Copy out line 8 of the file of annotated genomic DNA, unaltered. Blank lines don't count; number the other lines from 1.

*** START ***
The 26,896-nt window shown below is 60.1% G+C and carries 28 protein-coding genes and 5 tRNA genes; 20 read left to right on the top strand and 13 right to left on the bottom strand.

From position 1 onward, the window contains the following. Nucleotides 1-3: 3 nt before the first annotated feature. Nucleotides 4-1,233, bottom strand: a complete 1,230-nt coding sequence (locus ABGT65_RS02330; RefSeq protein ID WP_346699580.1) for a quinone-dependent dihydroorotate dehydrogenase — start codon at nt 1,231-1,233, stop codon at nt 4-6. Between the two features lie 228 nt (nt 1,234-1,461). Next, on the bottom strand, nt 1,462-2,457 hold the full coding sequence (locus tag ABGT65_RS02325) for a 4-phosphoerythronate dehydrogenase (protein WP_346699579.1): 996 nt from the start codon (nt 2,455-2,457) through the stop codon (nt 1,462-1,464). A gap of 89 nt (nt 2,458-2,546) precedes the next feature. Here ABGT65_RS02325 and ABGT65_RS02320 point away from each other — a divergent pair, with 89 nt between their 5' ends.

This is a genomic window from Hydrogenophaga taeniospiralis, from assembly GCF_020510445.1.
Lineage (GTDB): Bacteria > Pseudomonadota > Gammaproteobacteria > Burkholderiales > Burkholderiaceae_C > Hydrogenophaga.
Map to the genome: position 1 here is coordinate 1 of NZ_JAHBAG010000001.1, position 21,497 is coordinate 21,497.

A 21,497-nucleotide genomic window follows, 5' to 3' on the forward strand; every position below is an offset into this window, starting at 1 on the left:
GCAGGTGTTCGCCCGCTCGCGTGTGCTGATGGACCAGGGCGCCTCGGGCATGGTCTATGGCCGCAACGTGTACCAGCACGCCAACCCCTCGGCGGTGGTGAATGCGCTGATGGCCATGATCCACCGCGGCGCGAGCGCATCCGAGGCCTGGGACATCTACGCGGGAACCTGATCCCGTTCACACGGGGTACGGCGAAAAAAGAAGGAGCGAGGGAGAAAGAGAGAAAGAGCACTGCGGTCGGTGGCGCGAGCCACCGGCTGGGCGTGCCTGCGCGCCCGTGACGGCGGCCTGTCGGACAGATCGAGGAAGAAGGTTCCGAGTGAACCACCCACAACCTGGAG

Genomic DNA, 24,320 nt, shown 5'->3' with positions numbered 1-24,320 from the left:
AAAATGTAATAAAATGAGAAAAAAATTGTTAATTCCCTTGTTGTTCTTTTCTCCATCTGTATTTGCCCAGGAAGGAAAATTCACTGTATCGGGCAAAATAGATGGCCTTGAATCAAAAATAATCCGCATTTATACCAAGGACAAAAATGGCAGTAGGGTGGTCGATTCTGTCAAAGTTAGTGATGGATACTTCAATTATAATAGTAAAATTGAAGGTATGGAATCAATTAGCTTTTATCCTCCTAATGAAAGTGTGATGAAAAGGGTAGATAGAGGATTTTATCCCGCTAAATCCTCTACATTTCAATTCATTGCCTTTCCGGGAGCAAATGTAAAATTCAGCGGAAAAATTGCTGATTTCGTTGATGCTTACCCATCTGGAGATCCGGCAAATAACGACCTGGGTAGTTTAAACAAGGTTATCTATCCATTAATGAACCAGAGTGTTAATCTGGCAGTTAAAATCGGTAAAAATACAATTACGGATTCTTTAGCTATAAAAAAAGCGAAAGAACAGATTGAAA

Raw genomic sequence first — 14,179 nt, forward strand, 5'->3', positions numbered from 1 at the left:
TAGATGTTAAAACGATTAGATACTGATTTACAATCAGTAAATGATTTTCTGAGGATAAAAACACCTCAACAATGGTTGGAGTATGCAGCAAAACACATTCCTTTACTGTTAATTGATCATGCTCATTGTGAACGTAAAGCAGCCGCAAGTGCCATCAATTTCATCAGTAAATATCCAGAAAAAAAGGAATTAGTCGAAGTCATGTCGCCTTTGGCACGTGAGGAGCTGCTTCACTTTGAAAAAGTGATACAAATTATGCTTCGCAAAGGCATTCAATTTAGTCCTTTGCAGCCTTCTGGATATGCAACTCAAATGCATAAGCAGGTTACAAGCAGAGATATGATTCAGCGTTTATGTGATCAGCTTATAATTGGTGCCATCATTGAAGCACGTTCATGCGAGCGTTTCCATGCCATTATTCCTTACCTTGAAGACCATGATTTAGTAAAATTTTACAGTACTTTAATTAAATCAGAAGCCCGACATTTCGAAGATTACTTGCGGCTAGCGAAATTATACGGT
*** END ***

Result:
Genomic DNA, 24,320 nt, shown 5'->3' with positions numbered 1-24,320 from the left: